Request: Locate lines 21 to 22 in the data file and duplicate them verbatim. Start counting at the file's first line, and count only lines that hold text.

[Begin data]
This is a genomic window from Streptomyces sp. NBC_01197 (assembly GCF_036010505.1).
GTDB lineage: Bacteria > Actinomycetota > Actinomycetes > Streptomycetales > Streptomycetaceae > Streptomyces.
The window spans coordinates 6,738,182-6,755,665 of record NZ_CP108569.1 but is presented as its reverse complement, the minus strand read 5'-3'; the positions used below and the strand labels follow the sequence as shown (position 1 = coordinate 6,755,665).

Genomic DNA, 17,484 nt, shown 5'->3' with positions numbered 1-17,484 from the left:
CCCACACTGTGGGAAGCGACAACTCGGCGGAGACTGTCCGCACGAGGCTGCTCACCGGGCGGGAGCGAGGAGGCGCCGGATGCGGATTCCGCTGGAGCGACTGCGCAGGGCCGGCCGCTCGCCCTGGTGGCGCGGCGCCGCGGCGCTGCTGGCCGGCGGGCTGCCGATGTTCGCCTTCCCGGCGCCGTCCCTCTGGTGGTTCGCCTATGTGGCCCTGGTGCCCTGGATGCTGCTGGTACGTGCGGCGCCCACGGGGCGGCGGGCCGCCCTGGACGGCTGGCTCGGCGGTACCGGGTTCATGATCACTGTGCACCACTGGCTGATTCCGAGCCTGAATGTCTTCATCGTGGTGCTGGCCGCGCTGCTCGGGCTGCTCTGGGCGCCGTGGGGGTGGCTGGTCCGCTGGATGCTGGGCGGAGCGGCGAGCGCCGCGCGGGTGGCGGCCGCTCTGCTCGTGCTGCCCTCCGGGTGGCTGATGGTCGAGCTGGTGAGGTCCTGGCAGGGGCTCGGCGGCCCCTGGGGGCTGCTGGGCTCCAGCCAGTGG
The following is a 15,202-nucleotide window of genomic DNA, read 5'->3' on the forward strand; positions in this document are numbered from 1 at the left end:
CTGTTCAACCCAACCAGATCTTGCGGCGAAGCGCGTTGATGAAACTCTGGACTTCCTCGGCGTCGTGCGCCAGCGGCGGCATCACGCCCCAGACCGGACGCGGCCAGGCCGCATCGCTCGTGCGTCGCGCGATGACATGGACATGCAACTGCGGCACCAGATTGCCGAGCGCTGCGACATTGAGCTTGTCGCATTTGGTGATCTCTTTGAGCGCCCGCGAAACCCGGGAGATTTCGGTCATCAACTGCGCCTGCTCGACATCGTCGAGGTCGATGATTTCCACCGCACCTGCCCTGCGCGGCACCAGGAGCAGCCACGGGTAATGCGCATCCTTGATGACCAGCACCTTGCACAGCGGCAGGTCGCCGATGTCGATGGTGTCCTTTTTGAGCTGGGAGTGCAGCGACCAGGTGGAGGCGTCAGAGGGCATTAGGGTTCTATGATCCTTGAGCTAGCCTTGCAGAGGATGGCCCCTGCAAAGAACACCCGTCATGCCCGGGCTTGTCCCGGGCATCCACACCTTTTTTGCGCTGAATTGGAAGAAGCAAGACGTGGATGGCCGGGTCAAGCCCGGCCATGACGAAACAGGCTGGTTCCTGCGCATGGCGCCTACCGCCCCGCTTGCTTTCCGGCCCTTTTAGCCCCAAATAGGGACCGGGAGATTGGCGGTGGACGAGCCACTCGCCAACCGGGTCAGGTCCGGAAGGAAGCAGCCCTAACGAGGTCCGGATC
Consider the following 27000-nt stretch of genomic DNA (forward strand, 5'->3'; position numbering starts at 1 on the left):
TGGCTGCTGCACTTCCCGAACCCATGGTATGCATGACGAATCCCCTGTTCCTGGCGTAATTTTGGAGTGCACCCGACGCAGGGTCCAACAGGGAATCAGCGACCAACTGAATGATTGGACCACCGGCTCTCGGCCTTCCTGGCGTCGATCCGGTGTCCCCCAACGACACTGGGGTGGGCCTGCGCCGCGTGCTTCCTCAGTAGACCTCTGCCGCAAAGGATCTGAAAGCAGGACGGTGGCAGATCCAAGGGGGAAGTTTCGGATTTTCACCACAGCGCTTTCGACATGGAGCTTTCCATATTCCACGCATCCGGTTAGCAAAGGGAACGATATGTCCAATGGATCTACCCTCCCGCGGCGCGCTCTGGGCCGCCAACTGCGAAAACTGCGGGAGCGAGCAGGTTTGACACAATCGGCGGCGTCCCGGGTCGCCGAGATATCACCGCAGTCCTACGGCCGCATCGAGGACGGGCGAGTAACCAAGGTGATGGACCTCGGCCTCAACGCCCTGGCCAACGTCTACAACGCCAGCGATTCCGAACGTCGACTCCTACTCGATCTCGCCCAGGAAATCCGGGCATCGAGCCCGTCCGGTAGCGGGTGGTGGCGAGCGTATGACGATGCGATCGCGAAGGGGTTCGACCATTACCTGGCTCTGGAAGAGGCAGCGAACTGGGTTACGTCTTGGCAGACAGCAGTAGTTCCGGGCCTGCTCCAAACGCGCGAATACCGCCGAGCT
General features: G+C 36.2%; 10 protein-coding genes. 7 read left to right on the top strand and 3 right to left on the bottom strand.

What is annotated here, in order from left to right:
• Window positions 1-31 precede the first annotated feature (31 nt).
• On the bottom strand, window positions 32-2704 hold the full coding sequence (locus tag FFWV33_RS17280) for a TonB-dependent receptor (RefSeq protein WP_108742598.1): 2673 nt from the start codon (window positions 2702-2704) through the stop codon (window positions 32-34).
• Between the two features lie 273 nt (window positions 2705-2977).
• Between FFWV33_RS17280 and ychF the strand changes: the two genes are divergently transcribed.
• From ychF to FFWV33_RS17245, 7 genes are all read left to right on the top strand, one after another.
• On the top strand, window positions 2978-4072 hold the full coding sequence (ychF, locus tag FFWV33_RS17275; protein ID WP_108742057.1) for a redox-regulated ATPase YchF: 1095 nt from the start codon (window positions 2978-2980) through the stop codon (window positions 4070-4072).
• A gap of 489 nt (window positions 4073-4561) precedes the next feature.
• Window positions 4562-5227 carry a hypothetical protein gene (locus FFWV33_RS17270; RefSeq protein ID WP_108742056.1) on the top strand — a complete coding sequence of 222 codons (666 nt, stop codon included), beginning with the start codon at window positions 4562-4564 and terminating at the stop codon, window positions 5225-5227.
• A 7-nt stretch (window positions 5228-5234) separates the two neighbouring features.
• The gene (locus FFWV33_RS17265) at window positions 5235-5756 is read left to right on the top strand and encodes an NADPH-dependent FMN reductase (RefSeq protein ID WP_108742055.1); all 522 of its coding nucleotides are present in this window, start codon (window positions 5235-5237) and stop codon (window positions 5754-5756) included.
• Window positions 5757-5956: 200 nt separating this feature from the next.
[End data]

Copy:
• The gene (locus FFWV33_RS17265) at window positions 5235-5756 is read left to right on the top strand and encodes an NADPH-dependent FMN reductase (RefSeq protein ID WP_108742055.1); all 522 of its coding nucleotides are present in this window, start codon (window positions 5235-5237) and stop codon (window positions 5754-5756) included.
• Window positions 5757-5956: 200 nt separating this feature from the next.